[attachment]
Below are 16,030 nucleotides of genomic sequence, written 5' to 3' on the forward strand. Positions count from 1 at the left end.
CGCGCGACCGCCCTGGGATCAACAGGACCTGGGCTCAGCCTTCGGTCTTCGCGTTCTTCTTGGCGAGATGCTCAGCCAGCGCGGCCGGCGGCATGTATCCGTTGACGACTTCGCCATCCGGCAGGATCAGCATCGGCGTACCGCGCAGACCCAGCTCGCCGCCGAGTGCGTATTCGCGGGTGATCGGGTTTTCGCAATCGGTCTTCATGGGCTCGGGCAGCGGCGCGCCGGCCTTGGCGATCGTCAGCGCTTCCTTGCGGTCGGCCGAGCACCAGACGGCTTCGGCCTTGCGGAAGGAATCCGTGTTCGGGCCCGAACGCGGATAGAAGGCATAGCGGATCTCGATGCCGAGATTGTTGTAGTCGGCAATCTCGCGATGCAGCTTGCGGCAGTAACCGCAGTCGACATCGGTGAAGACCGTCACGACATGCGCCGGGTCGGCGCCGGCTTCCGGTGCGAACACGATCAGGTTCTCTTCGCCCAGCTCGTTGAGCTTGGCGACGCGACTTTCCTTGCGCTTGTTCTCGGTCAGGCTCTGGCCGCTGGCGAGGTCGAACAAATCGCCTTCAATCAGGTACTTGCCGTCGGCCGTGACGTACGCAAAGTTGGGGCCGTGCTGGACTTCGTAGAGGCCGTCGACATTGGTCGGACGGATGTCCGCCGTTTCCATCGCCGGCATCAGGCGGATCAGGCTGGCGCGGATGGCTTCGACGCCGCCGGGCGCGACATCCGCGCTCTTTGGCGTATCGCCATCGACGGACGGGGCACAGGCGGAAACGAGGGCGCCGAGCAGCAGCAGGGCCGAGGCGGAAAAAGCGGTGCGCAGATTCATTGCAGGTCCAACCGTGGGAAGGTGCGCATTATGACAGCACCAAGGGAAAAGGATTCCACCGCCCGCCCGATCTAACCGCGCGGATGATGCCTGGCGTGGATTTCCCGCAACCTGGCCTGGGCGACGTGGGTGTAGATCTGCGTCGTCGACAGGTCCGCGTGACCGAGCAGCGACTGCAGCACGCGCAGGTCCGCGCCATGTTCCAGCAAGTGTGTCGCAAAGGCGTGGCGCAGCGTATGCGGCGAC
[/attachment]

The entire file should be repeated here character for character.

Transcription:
Below are 16,030 nucleotides of genomic sequence, written 5' to 3' on the forward strand. Positions count from 1 at the left end.
CGCGCGACCGCCCTGGGATCAACAGGACCTGGGCTCAGCCTTCGGTCTTCGCGTTCTTCTTGGCGAGATGCTCAGCCAGCGCGGCCGGCGGCATGTATCCGTTGACGACTTCGCCATCCGGCAGGATCAGCATCGGCGTACCGCGCAGACCCAGCTCGCCGCCGAGTGCGTATTCGCGGGTGATCGGGTTTTCGCAATCGGTCTTCATGGGCTCGGGCAGCGGCGCGCCGGCCTTGGCGATCGTCAGCGCTTCCTTGCGGTCGGCCGAGCACCAGACGGCTTCGGCCTTGCGGAAGGAATCCGTGTTCGGGCCCGAACGCGGATAGAAGGCATAGCGGATCTCGATGCCGAGATTGTTGTAGTCGGCAATCTCGCGATGCAGCTTGCGGCAGTAACCGCAGTCGACATCGGTGAAGACCGTCACGACATGCGCCGGGTCGGCGCCGGCTTCCGGTGCGAACACGATCAGGTTCTCTTCGCCCAGCTCGTTGAGCTTGGCGACGCGACTTTCCTTGCGCTTGTTCTCGGTCAGGCTCTGGCCGCTGGCGAGGTCGAACAAATCGCCTTCAATCAGGTACTTGCCGTCGGCCGTGACGTACGCAAAGTTGGGGCCGTGCTGGACTTCGTAGAGGCCGTCGACATTGGTCGGACGGATGTCCGCCGTTTCCATCGCCGGCATCAGGCGGATCAGGCTGGCGCGGATGGCTTCGACGCCGCCGGGCGCGACATCCGCGCTCTTTGGCGTATCGCCATCGACGGACGGGGCACAGGCGGAAACGAGGGCGCCGAGCAGCAGCAGGGCCGAGGCGGAAAAAGCGGTGCGCAGATTCATTGCAGGTCCAACCGTGGGAAGGTGCGCATTATGACAGCACCAAGGGAAAAGGATTCCACCGCCCGCCCGATCTAACCGCGCGGATGATGCCTGGCGTGGATTTCCCGCAACCTGGCCTGGGCGACGTGGGTGTAGATCTGCGTCGTCGACAGGTCCGCGTGACCGAGCAGCGACTGCAGCACGCGCAGGTCCGCGCCATGTTCCAGCAAGTGTGTCGCAAAGGCGTGGCGCAGCGTATGCGGCGAC